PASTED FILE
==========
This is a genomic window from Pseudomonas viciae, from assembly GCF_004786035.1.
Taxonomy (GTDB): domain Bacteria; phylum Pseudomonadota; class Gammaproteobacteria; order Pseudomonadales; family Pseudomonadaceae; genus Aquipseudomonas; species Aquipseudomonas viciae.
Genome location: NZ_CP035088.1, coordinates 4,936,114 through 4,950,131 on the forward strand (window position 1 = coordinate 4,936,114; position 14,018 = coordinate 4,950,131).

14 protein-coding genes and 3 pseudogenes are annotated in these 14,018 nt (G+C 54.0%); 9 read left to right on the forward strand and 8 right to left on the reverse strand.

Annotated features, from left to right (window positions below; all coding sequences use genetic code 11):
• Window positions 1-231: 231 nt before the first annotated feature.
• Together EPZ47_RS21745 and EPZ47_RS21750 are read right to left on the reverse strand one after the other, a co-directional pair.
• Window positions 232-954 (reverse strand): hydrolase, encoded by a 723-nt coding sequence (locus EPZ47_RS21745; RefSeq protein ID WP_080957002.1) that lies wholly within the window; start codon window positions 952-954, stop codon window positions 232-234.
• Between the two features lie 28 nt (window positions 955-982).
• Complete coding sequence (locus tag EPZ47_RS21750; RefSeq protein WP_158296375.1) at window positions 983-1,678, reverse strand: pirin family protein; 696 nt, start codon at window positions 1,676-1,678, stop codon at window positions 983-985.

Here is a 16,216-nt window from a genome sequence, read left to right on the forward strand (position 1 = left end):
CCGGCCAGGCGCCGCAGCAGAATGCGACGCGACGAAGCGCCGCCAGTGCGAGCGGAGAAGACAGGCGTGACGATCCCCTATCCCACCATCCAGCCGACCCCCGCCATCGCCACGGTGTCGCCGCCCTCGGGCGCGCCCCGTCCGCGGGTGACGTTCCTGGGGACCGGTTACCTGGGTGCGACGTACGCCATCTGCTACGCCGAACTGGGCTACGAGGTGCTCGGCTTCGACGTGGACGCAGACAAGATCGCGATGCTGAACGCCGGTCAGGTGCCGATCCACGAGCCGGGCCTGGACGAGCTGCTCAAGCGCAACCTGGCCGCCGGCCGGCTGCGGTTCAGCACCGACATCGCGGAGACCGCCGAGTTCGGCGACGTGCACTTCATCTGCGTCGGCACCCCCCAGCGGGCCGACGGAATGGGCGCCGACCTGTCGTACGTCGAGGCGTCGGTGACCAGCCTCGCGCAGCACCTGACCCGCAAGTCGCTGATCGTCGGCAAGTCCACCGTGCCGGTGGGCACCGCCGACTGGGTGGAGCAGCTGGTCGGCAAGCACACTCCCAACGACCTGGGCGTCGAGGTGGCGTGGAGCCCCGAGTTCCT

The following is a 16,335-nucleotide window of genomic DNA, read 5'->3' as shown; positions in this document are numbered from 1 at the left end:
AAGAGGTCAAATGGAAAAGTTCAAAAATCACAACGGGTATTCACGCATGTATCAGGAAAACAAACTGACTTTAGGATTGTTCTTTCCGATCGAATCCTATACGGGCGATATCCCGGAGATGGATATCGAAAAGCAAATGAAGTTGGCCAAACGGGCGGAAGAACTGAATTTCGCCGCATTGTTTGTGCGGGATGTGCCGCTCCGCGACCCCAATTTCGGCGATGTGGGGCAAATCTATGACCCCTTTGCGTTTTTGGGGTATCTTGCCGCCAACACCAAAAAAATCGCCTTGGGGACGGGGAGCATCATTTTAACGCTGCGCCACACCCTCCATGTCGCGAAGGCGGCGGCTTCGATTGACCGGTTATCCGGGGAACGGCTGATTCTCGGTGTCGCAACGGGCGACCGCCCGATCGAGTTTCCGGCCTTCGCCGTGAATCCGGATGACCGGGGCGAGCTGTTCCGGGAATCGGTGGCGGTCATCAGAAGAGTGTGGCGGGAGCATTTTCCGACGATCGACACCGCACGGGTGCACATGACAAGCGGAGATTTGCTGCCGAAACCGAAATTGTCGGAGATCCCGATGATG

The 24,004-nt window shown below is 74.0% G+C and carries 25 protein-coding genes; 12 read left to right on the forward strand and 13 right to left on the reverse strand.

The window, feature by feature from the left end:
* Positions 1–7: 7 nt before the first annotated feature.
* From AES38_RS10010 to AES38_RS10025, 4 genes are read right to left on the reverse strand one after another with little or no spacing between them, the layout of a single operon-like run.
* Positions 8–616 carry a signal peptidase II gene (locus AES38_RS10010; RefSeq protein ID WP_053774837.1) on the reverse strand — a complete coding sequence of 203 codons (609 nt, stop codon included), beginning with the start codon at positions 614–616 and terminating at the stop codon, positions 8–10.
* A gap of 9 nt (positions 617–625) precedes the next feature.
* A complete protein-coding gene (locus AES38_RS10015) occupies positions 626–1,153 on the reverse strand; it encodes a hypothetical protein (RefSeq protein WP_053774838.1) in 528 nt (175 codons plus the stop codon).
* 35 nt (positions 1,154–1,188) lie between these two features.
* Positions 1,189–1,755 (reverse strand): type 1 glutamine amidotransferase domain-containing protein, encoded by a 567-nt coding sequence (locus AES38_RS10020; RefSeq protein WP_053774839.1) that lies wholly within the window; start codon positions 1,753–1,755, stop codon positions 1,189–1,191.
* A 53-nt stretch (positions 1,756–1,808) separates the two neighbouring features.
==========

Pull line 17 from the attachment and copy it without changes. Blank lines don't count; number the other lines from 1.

* Positions 1–7: 7 nt before the first annotated feature.